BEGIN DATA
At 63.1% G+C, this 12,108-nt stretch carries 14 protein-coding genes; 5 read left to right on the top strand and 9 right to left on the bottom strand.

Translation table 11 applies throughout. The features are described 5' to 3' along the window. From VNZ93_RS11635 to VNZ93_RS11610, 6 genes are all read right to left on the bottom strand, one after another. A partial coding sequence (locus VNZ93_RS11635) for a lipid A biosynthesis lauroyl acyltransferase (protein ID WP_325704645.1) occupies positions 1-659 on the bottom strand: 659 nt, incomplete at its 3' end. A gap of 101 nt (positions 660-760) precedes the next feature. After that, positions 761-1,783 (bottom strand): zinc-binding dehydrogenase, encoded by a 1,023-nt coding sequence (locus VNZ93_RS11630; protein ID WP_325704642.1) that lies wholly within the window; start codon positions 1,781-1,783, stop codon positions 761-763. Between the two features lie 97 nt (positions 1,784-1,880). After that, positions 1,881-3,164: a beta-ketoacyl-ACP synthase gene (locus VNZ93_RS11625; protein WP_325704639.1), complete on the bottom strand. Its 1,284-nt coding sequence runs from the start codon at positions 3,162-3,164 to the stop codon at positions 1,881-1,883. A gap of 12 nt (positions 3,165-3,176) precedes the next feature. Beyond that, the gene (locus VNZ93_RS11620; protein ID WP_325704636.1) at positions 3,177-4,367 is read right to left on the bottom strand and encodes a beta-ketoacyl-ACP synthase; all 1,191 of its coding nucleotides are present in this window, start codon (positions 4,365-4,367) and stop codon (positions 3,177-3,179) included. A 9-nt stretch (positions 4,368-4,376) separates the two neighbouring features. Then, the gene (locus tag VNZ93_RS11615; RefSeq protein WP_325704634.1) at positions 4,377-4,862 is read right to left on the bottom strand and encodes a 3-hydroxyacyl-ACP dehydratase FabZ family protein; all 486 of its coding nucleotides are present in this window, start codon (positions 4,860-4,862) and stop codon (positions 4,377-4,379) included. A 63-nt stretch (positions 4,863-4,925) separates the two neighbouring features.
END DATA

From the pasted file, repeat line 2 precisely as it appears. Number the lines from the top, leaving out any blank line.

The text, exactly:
Translation table 11 applies throughout. The features are described 5' to 3' along the window. From VNZ93_RS11635 to VNZ93_RS11610, 6 genes are all read right to left on the bottom strand, one after another. A partial coding sequence (locus VNZ93_RS11635) for a lipid A biosynthesis lauroyl acyltransferase (protein ID WP_325704645.1) occupies positions 1-659 on the bottom strand: 659 nt, incomplete at its 3' end. A gap of 101 nt (positions 660-760) precedes the next feature. After that, positions 761-1,783 (bottom strand): zinc-binding dehydrogenase, encoded by a 1,023-nt coding sequence (locus VNZ93_RS11630; protein ID WP_325704642.1) that lies wholly within the window; start codon positions 1,781-1,783, stop codon positions 761-763. Between the two features lie 97 nt (positions 1,784-1,880). After that, positions 1,881-3,164: a beta-ketoacyl-ACP synthase gene (locus VNZ93_RS11625; protein WP_325704639.1), complete on the bottom strand. Its 1,284-nt coding sequence runs from the start codon at positions 3,162-3,164 to the stop codon at positions 1,881-1,883. A gap of 12 nt (positions 3,165-3,176) precedes the next feature. Beyond that, the gene (locus VNZ93_RS11620; protein ID WP_325704636.1) at positions 3,177-4,367 is read right to left on the bottom strand and encodes a beta-ketoacyl-ACP synthase; all 1,191 of its coding nucleotides are present in this window, start codon (positions 4,365-4,367) and stop codon (positions 3,177-3,179) included. A 9-nt stretch (positions 4,368-4,376) separates the two neighbouring features. Then, the gene (locus tag VNZ93_RS11615; RefSeq protein WP_325704634.1) at positions 4,377-4,862 is read right to left on the bottom strand and encodes a 3-hydroxyacyl-ACP dehydratase FabZ family protein; all 486 of its coding nucleotides are present in this window, start codon (positions 4,860-4,862) and stop codon (positions 4,377-4,379) included. A 63-nt stretch (positions 4,863-4,925) separates the two neighbouring features.